Felton, upon coming to New York, proclaimed to be the better point guard. He promised New York he would make them forget Jeremy Lin. Well he has not proven to be better, and New York has not forgotten his statements. Felton continues to struggle and has trouble scoring 15, let alone 30 points. Felton is not a bad player, but his limitations have been apparent this season. Lin was exciting during his tenure in New York: he won many a game with his clutch shooting and his penetration opened the court for the Knicks’ shooters. He wanted the ball at game’s end and delivered. The Knicks have a second tier backcourt, definitely not championship caliber. I can assure you by now Steve Mills knows this.

Lin has now scored over 30 points in his last two games, one of which was off the bench — not easy for any point guard. Last night he scored 34 points with 12 assists, on 10-19 shooting, 9-15 from the 3 point line. His 9 three pointers tied a team record. The game prior Lin scored scored 31 points in Houston’s double overtime win. In that game he shot 10-17 from the field, 3-6 from three point range, and 8-9 from the foul line. Lin also iced the game at the end of the second quarter by making a floater to lift the lead to 4 points with 34 seconds to play. Lin continues to struggle with turnovers, but in his past two games, he still posted 12 assists in the loss to Philly.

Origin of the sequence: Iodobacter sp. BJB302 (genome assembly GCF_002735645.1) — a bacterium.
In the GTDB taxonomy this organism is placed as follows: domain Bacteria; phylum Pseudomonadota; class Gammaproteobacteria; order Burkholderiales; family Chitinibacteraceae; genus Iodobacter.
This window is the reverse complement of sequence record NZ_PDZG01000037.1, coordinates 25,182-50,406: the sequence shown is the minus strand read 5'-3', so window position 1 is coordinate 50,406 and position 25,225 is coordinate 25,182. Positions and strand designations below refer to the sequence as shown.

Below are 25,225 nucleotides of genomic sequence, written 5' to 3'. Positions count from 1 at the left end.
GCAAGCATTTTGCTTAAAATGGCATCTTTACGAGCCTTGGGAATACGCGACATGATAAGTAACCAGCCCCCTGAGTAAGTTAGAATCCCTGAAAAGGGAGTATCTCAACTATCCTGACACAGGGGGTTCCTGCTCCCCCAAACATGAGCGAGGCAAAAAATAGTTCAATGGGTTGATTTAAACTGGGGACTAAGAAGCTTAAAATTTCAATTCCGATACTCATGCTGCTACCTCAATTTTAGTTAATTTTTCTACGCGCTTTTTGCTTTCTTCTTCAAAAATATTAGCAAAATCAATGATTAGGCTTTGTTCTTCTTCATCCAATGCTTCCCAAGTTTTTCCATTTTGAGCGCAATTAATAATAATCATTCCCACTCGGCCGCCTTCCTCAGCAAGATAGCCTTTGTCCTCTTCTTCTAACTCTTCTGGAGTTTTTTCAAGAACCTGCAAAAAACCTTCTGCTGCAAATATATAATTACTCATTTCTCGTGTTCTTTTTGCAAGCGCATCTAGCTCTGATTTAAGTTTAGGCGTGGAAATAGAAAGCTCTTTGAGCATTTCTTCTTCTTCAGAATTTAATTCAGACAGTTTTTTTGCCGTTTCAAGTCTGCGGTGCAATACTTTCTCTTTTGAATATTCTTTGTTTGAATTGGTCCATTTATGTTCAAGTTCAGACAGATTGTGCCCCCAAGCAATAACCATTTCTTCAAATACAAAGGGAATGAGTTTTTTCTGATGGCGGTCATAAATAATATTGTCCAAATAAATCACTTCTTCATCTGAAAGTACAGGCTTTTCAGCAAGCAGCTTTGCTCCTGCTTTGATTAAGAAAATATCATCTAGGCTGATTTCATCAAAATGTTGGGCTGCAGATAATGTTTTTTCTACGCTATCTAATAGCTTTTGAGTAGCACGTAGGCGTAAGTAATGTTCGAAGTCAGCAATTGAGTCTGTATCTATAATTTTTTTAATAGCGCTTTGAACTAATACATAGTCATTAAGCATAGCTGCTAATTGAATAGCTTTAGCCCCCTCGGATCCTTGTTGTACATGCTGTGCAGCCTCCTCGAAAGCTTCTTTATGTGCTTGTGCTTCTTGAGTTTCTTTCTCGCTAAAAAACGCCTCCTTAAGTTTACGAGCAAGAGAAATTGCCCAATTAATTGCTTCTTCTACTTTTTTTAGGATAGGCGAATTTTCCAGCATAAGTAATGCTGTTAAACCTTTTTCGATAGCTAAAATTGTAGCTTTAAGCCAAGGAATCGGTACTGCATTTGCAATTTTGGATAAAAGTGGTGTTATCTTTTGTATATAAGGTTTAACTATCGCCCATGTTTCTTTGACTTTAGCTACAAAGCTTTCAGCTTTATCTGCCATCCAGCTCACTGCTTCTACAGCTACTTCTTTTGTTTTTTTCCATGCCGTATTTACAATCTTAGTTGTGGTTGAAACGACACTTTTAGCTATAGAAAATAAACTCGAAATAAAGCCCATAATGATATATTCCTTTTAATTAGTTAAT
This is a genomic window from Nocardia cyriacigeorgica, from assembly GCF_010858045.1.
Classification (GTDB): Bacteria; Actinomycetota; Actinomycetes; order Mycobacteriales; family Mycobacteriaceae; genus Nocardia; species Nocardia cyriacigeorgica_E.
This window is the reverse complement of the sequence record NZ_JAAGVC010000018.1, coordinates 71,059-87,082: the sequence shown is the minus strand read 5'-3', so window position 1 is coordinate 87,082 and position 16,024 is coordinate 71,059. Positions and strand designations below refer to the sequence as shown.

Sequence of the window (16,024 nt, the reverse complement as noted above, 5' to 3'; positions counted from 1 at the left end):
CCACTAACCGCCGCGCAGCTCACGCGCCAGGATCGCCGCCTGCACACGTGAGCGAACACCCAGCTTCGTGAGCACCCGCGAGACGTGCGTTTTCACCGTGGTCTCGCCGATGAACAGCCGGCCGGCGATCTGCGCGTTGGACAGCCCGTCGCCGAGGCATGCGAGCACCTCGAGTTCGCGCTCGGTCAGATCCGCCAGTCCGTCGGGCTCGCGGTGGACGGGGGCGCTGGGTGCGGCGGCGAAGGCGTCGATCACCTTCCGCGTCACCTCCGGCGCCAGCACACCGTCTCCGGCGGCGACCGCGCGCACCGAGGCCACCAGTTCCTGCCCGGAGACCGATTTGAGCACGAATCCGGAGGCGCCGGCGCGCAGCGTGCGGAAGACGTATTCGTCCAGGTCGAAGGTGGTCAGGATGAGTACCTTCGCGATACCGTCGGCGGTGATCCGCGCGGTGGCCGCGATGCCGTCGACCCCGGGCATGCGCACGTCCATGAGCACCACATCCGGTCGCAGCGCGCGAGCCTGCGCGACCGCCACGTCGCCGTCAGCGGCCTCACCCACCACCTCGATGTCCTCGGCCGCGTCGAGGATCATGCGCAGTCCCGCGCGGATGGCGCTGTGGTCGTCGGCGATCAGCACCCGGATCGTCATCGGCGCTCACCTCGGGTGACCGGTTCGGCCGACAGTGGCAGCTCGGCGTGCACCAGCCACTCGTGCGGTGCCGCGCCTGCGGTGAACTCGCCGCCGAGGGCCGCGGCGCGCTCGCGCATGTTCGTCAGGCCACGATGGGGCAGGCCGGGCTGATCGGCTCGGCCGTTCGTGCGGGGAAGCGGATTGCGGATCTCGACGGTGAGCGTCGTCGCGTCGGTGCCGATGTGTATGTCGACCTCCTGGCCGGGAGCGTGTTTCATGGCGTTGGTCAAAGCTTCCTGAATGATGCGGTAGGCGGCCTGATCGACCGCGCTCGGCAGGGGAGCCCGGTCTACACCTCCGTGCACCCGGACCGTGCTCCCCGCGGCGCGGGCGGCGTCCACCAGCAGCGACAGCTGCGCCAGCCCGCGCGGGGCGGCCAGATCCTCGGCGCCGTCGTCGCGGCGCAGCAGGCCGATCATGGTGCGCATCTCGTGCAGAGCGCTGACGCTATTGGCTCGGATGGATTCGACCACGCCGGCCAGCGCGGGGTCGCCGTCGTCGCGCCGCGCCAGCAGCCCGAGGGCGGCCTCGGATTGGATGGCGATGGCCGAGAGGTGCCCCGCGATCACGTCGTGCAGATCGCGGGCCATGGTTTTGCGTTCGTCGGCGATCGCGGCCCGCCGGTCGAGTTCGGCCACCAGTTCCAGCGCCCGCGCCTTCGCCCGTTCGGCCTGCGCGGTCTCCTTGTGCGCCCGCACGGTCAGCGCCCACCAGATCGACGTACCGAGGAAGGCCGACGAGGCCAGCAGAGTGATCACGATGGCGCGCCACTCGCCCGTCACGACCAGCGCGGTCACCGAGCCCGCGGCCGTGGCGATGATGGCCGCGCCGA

The Knicks didn’t match Lin’s contract and simply surrendered a prize asset for nothing. With the new CBA, this made no sense as Lin was young and offered a great fan and marketing dynamic. So now we have Chris Smith on our bench as a 4th point guard. How many teams in the NBA carry four point guards? If we count Toure Murry, that is five point guards on one roster. We only needed one Jeremy Lin.

James Dolan and Mike Woodson need to look no further than in the mirror as Houston has two point guards better than any of the Knicks. The NBA is a point guard driven league and ours just haven’t measured up thus far.

The Knicks play the Rockets Wednesday and Lin and Felton will once again play against each other. Hopefully on this night, Felton will look like the better choice.

Dr. Eric Kaplan is a # 1 bestselling author

Follow him on Twitter @drekaplan

Tags: Houston Rockets Jeremy Lin Mike Woodson New York Knicks Raymond Felton

  • Jason

    My prediction is that tonight turns into Melo v. Harden

    Both of them are egotistical, and both are tired of seeing Lin’s name in all the headlines. Harden was dealing with a legit bruised foot, but he likely could have played in Philly. Instead, he chose to rest it, knowing full well that tonight would be a nationally televised game in the Mecca of basketball. He’ll have all the rest he needs and I won’t be surprised when he puts his patented ISO game to work.

    Lin, on the other hand, will play a quiet game and the media will point to the fact that this is still Harden’s team, and that Lin will always be a supporting role. I don’t think Lin will have any problem with this, and it will be how he bounces back from a relatively poor showing in NY that will determine how the rest of the season goes for him.